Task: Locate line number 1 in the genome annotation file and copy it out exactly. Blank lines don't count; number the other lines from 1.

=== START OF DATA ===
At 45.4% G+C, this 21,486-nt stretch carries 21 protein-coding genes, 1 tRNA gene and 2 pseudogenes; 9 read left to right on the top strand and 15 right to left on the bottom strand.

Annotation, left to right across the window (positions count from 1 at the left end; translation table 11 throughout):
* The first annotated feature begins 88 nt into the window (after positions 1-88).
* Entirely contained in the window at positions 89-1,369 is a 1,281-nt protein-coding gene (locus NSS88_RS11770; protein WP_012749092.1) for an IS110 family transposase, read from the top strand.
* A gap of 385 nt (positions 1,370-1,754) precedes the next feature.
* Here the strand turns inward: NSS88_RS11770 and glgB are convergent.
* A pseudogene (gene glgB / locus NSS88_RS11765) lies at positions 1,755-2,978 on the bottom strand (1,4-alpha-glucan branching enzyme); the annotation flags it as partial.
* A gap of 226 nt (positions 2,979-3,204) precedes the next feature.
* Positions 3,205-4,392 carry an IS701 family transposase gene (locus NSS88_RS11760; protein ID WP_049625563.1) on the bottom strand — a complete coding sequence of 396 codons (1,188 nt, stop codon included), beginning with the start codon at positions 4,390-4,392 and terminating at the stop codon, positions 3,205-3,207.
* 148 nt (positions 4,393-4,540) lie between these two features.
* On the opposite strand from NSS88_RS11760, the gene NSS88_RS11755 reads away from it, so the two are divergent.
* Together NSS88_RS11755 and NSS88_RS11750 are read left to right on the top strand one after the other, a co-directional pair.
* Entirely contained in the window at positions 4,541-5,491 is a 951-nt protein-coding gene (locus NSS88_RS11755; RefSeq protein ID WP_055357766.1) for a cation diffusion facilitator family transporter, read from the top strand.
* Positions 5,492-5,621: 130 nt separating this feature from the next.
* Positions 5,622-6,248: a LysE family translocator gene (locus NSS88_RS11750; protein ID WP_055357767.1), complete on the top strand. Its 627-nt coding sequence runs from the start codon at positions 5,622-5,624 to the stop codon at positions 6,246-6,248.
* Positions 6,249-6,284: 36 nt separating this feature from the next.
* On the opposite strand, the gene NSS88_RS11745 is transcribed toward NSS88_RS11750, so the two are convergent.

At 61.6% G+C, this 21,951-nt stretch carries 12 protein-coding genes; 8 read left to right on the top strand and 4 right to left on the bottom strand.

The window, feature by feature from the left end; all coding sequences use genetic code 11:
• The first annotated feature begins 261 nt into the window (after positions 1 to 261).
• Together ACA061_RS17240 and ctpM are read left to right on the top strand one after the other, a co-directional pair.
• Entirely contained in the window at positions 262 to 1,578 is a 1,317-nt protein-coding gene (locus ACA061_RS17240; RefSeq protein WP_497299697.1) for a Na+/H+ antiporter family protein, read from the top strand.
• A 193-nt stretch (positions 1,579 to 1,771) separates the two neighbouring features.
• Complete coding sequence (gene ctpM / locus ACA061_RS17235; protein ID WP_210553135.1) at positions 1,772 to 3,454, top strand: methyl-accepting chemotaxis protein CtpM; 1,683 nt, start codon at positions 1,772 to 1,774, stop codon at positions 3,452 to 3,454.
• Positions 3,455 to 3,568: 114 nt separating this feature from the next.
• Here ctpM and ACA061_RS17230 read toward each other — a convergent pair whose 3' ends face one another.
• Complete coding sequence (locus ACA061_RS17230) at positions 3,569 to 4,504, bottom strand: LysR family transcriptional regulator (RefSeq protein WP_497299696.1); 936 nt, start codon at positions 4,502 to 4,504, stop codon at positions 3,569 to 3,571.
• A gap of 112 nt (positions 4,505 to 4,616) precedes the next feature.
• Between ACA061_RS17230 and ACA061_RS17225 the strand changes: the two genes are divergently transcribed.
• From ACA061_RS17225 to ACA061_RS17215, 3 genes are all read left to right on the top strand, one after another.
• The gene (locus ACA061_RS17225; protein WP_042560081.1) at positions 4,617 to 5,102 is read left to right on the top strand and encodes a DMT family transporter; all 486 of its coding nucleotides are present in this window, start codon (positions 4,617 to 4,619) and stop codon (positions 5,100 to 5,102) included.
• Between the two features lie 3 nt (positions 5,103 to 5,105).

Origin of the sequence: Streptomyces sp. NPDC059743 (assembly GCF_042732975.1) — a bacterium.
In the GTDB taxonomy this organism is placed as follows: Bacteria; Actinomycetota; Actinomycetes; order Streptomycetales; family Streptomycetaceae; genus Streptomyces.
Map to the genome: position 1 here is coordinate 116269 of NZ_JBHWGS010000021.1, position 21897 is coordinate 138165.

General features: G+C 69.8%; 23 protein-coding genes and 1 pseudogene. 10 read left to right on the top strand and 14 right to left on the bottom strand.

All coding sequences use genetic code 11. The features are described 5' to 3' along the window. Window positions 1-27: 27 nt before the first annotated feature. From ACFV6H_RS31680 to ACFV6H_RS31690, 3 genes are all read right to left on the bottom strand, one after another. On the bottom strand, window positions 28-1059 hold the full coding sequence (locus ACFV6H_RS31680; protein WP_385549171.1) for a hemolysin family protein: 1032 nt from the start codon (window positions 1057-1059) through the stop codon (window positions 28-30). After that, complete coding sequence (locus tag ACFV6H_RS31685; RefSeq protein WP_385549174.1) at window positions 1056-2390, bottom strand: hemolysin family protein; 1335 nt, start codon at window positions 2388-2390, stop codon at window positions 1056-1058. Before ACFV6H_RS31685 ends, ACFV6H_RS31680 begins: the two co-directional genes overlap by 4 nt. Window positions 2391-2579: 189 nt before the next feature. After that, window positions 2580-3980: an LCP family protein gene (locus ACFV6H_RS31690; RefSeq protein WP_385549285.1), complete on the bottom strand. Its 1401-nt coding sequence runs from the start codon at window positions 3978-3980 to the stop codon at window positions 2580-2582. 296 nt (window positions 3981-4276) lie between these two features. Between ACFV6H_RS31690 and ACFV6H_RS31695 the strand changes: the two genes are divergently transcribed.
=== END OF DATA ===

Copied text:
At 45.4% G+C, this 21,486-nt stretch carries 21 protein-coding genes, 1 tRNA gene and 2 pseudogenes; 9 read left to right on the top strand and 15 right to left on the bottom strand.